The Frustration of Present Day Prairie Preservation

As a person who cares about tallgrass prairies, it is frustrating as hell to to live in the present. Put me in a time machine and send me back to 1870’s Iowa and I could understand the feelings of pioneers as they worked to plow the virgin prairies to farm the land and support their families. These people did not hate the prairie, and they would probably be more inclined than present day man to feel its loss.

In the present, we have lost our connection to the prairie and nature in general. Most people have never known the prairie, so I can’t blame them if they don’t recognize its value in those situations where they actually encounter the shattered prairie remnants that exist. My frustration is not with these people.

My deepest frustration is with the people and organizations that profess to be environmentalists, yet miss opportunites to really make a difference. Without land ownership, there is no habitat. Without habitat, there is no nature.

Many environmental organizations have decent “hearts”. Many spend all of their resources lobbying Congress or engage in lawsuits to stop the destruction of natural resources. Certainly, these activities have value. But without protected habitat, species never have and never will survive.

For the tallgrass prairie, the opportunity to save the ecosystem was lost nearly a century ago. The only hope for the prairie now is for restoration. Many prairie enthusiasts and those who command resources to buy habitat or land for restoration often see prairie restorations as “second class citizens”. They say that no prairie restoration can truly replace a virgin prairie. Agreed. But if a meticulous prairie restoration restores 100+ plant species on the scale of hundreds or thousands of acres to restore a “functional” prairie ecosystem, shouldn’t this be our goal? The Neal Smith National Wildlife Refuge is an example of something large scale.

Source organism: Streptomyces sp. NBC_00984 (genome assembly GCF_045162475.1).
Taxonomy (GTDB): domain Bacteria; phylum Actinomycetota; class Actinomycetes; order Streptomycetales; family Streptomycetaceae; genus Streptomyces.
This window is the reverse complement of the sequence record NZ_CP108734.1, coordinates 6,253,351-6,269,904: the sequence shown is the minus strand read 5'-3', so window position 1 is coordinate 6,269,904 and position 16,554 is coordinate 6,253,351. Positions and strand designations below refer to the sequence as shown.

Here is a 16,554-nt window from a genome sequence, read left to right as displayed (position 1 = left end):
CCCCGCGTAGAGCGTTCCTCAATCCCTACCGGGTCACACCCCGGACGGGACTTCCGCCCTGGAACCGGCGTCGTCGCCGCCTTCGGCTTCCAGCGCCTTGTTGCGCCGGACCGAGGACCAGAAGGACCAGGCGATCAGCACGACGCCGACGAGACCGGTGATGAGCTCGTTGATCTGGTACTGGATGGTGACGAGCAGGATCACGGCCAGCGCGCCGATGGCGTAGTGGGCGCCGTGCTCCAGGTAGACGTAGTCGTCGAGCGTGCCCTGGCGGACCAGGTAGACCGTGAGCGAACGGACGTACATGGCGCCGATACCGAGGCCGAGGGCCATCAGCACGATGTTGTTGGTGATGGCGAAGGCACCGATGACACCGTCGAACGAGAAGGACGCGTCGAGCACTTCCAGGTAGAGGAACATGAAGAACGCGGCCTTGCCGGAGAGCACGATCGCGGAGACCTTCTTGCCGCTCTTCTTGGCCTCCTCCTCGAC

The best and only sensical model to restore the tallgrass prairie to its rightful role as a functional ecosytem is to buy land, meticulously restore the prairie, then repeat. The frustration is that the will and desire to do this is missing from most environmental organizations.

A Hero of Mine

Outside of the prairie enthusiast world, the name Ada Hayden probably doesn’t register. Ms. Hayden, a native Iowan born in 1884, connected with the prairie on her parents farm near Ames, Iowa. Following her love of botany and prairies she excelled in botany at Iowa State University in the early part of the 1900’s.

You can read more here: Ada Hayden

Prior to her death in 1950, Dr. Hayden championed preservation of the tallgrass prairie, identifying remaining prairie sites in Iowa and recommending their protection. The Hayden Prairie in Iowa, named after Ada, is one of the sites she identified and recommended to be preserved. Many more of these sites, now preserved, owe their very existence to her as well.

It’s hard to imagine what the mindset of the general public and legislators was in Iowa in the waning years of World War II, when a female botanist from Iowa State University pressed for preserving prairie. Were her recommendations taken seriously? What was the public attitude towards preserving prairie? In the present, some 70 years after Ada Hayden’s recommendations, has the public’s attitude towards saving prairie changed? Is there any urgency or desire to, as Ada Hayden did, to scout out and try to save any remaining prairie?

I’ve been to the Hayden Prairie Preserve in Howard County, Iowa several times. It’s a lonely survivor, surrounded by a sea of tamed agricultural land. I’ve stood on this prairie and imagined what this area looked like before this prairie became an isolated island. I imagine too what I would discuss with Ms. Hayden if I could bridge time and happened to meet her as I wandered HER prairie. Would she be pleased with the prairie lands now preserved because of her efforts? She should be.

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